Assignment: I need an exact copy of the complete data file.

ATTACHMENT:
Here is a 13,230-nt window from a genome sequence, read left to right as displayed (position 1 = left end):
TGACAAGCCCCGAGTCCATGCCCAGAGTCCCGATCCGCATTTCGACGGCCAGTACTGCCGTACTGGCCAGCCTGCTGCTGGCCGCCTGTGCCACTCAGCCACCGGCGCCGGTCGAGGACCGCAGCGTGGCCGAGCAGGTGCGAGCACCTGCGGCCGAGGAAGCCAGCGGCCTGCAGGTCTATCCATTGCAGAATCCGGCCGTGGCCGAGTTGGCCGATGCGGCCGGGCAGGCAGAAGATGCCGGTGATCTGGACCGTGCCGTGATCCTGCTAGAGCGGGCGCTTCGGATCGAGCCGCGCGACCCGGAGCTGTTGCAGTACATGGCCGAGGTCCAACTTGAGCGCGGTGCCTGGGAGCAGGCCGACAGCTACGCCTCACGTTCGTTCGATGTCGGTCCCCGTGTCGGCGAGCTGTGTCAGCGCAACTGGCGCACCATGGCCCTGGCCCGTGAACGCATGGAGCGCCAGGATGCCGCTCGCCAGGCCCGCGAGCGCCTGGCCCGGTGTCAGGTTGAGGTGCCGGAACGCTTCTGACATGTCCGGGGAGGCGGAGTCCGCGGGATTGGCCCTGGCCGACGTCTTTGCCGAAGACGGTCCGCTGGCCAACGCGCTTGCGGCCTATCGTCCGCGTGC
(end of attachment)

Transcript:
Here is a 13,230-nt window from a genome sequence, read left to right as displayed (position 1 = left end):
TGACAAGCCCCGAGTCCATGCCCAGAGTCCCGATCCGCATTTCGACGGCCAGTACTGCCGTACTGGCCAGCCTGCTGCTGGCCGCCTGTGCCACTCAGCCACCGGCGCCGGTCGAGGACCGCAGCGTGGCCGAGCAGGTGCGAGCACCTGCGGCCGAGGAAGCCAGCGGCCTGCAGGTCTATCCATTGCAGAATCCGGCCGTGGCCGAGTTGGCCGATGCGGCCGGGCAGGCAGAAGATGCCGGTGATCTGGACCGTGCCGTGATCCTGCTAGAGCGGGCGCTTCGGATCGAGCCGCGCGACCCGGAGCTGTTGCAGTACATGGCCGAGGTCCAACTTGAGCGCGGTGCCTGGGAGCAGGCCGACAGCTACGCCTCACGTTCGTTCGATGTCGGTCCCCGTGTCGGCGAGCTGTGTCAGCGCAACTGGCGCACCATGGCCCTGGCCCGTGAACGCATGGAGCGCCAGGATGCCGCTCGCCAGGCCCGCGAGCGCCTGGCCCGGTGTCAGGTTGAGGTGCCGGAACGCTTCTGACATGTCCGGGGAGGCGGAGTCCGCGGGATTGGCCCTGGCCGACGTCTTTGCCGAAGACGGTCCGCTGGCCAACGCGCTTGCGGCCTATCGTCCGCGTGC